Glad I came back. Thanks for the info about Lightroom Bill. I seriously need to look into that.

Denise

Jul 23, 2010 05:44 AM #7
Rainer
80,641
Mark Gridley
eXp Realty, Reinventing the National Real Estate Office! - Fountain Hills, AZ
TecKnow Real Estate Agent, Fountain Hills, AZ

Thanks for the tips. Having just started playing with Adobe Photoshop Elements I found the order you suggest particularly helpful.

Jul 23, 2010 07:30 AM #8
Rainer
146,975
Gary Pike
Better Homes and Gardens Real Estate Metro Brokers - Powder Springs, GA

Wow amazing what you have done.  I also thought I took good pictures but now I see the possibilities I will need to investigate your technique.  Thanks for posting.

Jul 24, 2010 04:08 AM #9
Rainer
104,911
Don Stern
Realty Executives South Louisiana - Baton Rouge, LA
Greater Baton Rouge Real Estate

Another great post, Iran!  Thanks for taking the time to share your insights and experience.

Jul 25, 2010 07:40 AM #10
Rainmaker
335,661
Jenna Dixon
DRA Homes | Cobb County Real Estate - Marietta, GA
Empowers You With a Better Real Estate Experience

Iran,

Beautiful photos and wonderful explanations.  I can wait to go back and read the rest of the series.

 

Jul 25, 2010 11:41 AM #11
Rainmaker
564,004
Chris Olsen
Olsen Ziegler Realty - Cleveland, OH
Broker Owner Cleveland Ohio Real Estate

Hi Iran -- I took a class in PE last year and it was so helpful to understand the workflow.  I'm now starting to experiment and learn using more wide-angle lens and boy do i have a lot to learn with lens distortion, flashes, etc.  Your capabilities are beyond impressive!

Jul 27, 2010 03:29 PM #12
Rainmaker
140,734
Beth Lester
Beth Lester Designs - Torrance, CA
Home Staging & Interior Decorating

Thanks, Iran.  I take it you are starting with the pictures in RAW format?  

I tried doing that but realized I don't have software to handle it, so I work with my JPEG.  No layering for me unfortunately. 

The program I use for editing is Microsoft Digital Image Pro 9.  It works quite well, but I don't have a clue how to just adjust certain areas, like shadows and highlights.  That would really help sometimes.  Is that done with layering or a Photoshop perk?

Jul 29, 2010 04:09 PM #13
Rainmaker
125,653
Iran Watson
Georgia Elite Realty - Marietta, GA
Marietta Real Estate Agent - Photographer

Thanks again everyone for the comments!

@Beth - I always shoot in RAW.  Most cameras that are capable of shooting in RAW format will also include software that allows you to open the RAW file and do so initial corrections there.  This is the perfect opportunity to correct aspects like white balance and exposure.

Adjusting shadows and highlights is a function of Photoshop Elements.  I'm assuming a similar feature is available in other editing software however it might not be called by the same name.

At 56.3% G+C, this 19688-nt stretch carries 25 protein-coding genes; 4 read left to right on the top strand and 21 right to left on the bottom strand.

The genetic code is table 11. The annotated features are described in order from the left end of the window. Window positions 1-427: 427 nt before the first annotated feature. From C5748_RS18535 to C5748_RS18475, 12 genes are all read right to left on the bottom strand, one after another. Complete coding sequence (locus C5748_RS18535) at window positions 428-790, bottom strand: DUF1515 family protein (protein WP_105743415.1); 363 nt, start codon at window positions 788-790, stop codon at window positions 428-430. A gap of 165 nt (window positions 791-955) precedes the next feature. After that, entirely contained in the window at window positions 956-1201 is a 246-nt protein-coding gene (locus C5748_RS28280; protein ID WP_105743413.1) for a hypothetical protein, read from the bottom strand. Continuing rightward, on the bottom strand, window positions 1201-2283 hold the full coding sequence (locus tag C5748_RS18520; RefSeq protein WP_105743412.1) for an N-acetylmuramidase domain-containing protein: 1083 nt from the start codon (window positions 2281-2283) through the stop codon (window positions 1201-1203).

You can use layers in Photoshop regardless of the format, Jpegs included.  

Jul 30, 2010 03:43 AM #14
Rainer
42,886
Don Corson
Coldwell Banker King Thompson - Columbus, OH

Iran -

Good stuff, as usual.   I appreciate this series.  I have discovered that workflow when I use Picasa, but only after MUCH trial and error.  I was just working on some "mock"-HDR photos by utilizing the 3 bracketed images, and then using Picasa's "collage" feature.  It lightens the photos up somewhat, but nothing spectacular.  I have found that I can get nearly as good of a result by just using the workflow that you describe.  

I think somebody needs to invent an 'instant' HDR for Dummies, where we can just drop in the bracketed photos, and the software works its magic, and we're done.  I downloaded some Free HDR processing software, and have played with it some, but I feel like I would need to take some classes to really understand how to use it.

But, the great thing is that 95% of the agents that we're competing with don't do a thing with post processing.

Aug 03, 2010 07:38 AM #15
Rainer
176,189
Julia Odom
Select Realty Professionals - Chattanooga, TN
Chattanooga Homes for Sale

I'm always trying to improve my photography. I've been using Photomatix Lite's exposure fusion feature instead of tone mapping with my bracketed photos and I'm finding that I usually like the outcome better. It seems like most of the 'true' HDR shots feel too surreal but maybe it's just that I need to work on perfecting my slider use.

Great tip about resizing specifically for MLS. I find that most agents upload a file that's too big, it gets compressed & blurry. I'm sure they are banging their heads against the wall and (ironically) taking bigger pictures to try to compensate.

Aug 08, 2010 04:00 AM #16
Rainmaker
564,323
Eric Kodner
Madeline Island Realty - La Pointe, WI
CRS, Madeline Island Realty, LaPointe, WI 54850 -

I'm glad you mentioned DxO software.  Not many are familiar with it, but it has some awesome features and capabilities.

Aug 10, 2010 08:10 PM #17
Rainmaker
1,157,274
FN LN
Toronto, ON

Hi Iran - This is a fantantic overview of some editing and post processing issues in listing photograph.

Jan 08, 2011 04:38 PM #18
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Rainmaker
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Iran Watson

Marietta Real Estate Agent - Photographer